Two things make the show stand out from the procedural glut. There are repeated cuts to a Nancy-Grace-style show within the show called American Crime where the host castigates our heroes for defending those she has already tried and found guilty on her show, and the last scene of the show flashes back to show us if the crime really went down as our heroes decided it did. Presumably, this will leave us with some room for doubt in the future, as we see innocent people convicted and guilty people freed, but it will take a delicate writing process to make these twists truly surprising, and I'm not sure the Justice team is up to it.
All in all, Justice is pretty bland. If you like procedurals, you'll probably like this. It's not dreadfully pretentious (like Criminal Minds) or horribly bleak (like the quickly canceled Killer Instinct from last year). It's a well-crafted meat-and-potatoes show, and you'll probably like playing "who did it" along with the lawyers.
If you are a serious TV fan, though, there's not going to be enough here to sustain you. Like most of Bruckheimer's output, it's just empty calories.
Posted by Todd at 10:51 PM
Rescue Me, which ended its third season last night, is a series at war with its own worst impulses. In every episode -- indeed, in every scene -- the audience holds its breath, waiting to see if the writers will find a note of grace or banality.
Even the finale, a mostly quiet and occasionally meditative hour about the sacrifices the men of the firehouse have made, was marred by a ludicrous cliffhanger in which Sheila (Callie Thorne, doing strong work in an underwritten role), in a fit of rage prompted by the admission of her on-again, off-again boyfriend Tommy Gavin (Denis Leary, stunning even in the show's weaker episodes) that he's not going to retire and move with her to the beach, drugged Tommy, then accidentally started a fire, which she somehow couldn't put out (and she's supposed to be a fireman's widow?) and collapsed beside him as the flames roared around them. Sheila, a once interesting character, had sunk to the level of a crazy shrew -- an unfortunately common outcome for the show's female characters.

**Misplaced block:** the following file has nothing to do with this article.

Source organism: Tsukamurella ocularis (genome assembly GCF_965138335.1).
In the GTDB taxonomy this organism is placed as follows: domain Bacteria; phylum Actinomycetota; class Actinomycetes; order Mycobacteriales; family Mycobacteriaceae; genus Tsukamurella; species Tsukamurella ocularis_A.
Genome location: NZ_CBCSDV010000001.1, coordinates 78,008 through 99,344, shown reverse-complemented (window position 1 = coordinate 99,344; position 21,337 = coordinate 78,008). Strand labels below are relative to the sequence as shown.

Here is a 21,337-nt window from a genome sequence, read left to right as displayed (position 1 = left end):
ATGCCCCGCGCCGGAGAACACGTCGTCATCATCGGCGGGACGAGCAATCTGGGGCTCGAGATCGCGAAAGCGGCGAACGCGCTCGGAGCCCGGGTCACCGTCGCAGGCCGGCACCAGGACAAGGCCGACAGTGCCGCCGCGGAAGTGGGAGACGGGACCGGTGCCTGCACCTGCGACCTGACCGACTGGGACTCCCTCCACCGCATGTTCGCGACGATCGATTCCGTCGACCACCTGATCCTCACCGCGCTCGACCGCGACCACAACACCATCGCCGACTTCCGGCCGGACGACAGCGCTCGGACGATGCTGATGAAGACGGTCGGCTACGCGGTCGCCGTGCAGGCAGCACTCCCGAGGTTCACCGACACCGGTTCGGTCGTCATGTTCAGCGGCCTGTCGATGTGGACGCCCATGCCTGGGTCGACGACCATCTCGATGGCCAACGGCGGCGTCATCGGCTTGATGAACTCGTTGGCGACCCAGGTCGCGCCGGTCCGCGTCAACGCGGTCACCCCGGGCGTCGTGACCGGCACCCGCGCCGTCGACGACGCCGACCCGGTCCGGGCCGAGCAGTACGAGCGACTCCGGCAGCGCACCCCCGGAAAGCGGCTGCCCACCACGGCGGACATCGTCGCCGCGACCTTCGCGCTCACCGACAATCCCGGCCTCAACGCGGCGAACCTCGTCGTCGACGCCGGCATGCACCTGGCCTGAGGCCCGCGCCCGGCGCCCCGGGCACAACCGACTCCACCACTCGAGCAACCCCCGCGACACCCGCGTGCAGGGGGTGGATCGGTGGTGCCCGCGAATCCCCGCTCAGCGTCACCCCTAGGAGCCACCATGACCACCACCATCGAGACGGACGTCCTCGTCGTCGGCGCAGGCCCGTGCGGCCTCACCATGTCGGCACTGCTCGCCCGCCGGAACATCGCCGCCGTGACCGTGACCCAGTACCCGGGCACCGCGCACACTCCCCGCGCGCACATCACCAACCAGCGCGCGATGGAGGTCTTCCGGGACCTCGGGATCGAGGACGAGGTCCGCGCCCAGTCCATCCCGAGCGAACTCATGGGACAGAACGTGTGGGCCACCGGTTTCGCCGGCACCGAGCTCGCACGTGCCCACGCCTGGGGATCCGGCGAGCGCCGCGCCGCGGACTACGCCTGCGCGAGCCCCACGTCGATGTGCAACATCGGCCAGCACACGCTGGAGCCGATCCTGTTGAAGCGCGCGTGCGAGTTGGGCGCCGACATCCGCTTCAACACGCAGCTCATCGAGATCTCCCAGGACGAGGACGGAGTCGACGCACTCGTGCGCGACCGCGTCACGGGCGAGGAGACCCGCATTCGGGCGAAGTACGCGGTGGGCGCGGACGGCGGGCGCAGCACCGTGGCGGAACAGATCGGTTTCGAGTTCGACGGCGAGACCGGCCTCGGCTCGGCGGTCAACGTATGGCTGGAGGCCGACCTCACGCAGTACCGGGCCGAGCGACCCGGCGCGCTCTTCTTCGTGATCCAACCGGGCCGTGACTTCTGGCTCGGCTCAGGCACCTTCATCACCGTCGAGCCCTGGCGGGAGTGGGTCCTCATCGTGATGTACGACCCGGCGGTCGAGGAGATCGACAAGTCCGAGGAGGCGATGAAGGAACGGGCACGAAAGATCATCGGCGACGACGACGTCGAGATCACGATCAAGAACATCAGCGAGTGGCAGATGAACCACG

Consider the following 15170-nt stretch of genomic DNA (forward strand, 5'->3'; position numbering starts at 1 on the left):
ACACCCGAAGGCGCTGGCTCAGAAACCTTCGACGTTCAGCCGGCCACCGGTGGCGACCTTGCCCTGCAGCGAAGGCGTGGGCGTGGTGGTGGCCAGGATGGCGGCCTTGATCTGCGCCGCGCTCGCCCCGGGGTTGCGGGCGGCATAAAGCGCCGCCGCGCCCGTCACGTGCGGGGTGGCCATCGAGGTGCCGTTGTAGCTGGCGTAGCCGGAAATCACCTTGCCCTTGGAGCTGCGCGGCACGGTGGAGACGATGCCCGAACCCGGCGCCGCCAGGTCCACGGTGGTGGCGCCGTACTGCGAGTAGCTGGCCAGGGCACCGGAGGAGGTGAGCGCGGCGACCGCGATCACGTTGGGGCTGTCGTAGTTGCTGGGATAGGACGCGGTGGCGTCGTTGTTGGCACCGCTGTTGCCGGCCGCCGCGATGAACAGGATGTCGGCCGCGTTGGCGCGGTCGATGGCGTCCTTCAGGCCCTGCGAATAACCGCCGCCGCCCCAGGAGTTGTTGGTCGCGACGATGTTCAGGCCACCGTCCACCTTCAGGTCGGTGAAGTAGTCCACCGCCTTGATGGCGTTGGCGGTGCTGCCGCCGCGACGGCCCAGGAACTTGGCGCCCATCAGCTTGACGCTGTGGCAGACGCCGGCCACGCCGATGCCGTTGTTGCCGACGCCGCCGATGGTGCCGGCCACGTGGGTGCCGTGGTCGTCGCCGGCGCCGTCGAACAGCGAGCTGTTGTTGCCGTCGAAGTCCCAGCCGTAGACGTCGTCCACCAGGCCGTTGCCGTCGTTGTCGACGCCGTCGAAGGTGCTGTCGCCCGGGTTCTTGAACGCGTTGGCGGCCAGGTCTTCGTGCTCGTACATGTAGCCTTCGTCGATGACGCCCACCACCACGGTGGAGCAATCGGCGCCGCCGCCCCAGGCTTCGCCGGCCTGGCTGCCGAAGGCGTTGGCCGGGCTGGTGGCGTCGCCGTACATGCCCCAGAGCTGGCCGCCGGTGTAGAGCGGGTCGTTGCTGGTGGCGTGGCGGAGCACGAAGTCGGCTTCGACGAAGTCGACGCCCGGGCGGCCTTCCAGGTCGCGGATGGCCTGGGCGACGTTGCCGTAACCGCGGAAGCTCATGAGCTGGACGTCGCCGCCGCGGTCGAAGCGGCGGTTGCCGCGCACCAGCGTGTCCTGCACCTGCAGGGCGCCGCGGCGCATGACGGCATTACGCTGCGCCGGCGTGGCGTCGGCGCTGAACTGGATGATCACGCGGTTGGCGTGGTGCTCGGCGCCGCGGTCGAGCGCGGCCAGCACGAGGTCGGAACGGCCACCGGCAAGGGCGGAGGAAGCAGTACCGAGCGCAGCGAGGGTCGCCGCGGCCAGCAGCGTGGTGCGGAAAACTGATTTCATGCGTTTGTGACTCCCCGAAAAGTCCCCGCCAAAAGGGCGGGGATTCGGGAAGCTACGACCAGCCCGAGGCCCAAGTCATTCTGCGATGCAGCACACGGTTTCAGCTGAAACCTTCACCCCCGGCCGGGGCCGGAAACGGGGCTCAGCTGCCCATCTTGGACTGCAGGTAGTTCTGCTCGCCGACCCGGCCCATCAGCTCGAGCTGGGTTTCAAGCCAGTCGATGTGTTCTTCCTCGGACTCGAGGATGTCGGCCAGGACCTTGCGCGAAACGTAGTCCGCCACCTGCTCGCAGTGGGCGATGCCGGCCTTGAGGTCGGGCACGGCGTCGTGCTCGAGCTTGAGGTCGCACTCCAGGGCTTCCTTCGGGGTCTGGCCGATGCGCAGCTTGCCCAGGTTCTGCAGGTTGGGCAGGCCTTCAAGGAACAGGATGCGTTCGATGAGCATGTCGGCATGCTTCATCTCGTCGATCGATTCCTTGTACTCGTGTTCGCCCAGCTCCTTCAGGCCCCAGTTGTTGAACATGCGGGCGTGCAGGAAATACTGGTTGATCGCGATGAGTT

The cliffhanger was already objectionable for its lack of real suspense (does anyone really think Tommy won't get out alive?). But it was doubly unfortunate that it came at the end of a short arc (mostly dealing with the death of Tommy's brother Johnny, played by Dean Winters) that eschewed the show's usual on-the-nose approach to plot twists for something subtler. In large part, the season's last three installments had blended humor and pathos in a way that only Rescue Me can manage. It seemed possible that the show third year would end a high note -- a major victory, considering that this season was problematic even at its best. Co-created and overseen by Leary and coproducer Peter Tolan, Rescue Me tends to mistake collections of bad events for high drama, it has trouble drawing believable female characters, and it often doesn't trust itself to go for an understated moment when an over-the-top moment is readily available.
There's more where that came from here.
Posted by Todd at 10:36 PM
Tuesday, August 29, 2006
Deadwood's third season was its best and worst season simultaneously, a perfect encapsulation of the series' themes and a season full of the occasional aimless meandering. David Milch's creation of a whole community, indeed a whole world, never felt fuller than it did in its third year, but there was also a sense of marking time, of trying to get to a fourth season that will now never come.
The overwhelming sense at the end of Sunday's series finale was a sense of loss. The world of Deadwood seemed more real to its acolytes than just about any televised world before it. Those who loved it seemed to live in the town, to speak in its profane yet rhythmed meter. And now, thanks to a stupid fight over money between two giant corporations, it's all gone, save for two promised TV movies that may or may not happen.
The third season saw Deadwood (the town) face down its most daunting rival yet, George Hearst (the wonderful Gerald McRaney). In doing so, the town banded together, its many citizens joining as one to fight for a common good. While they only succeeded in chasing Hearst out of town and keeping their lives, the moral victory they won by averting a shoot-out that would have killed many seemed almost worth it (even if the morals of the town and its fledgling society were subverted in the process).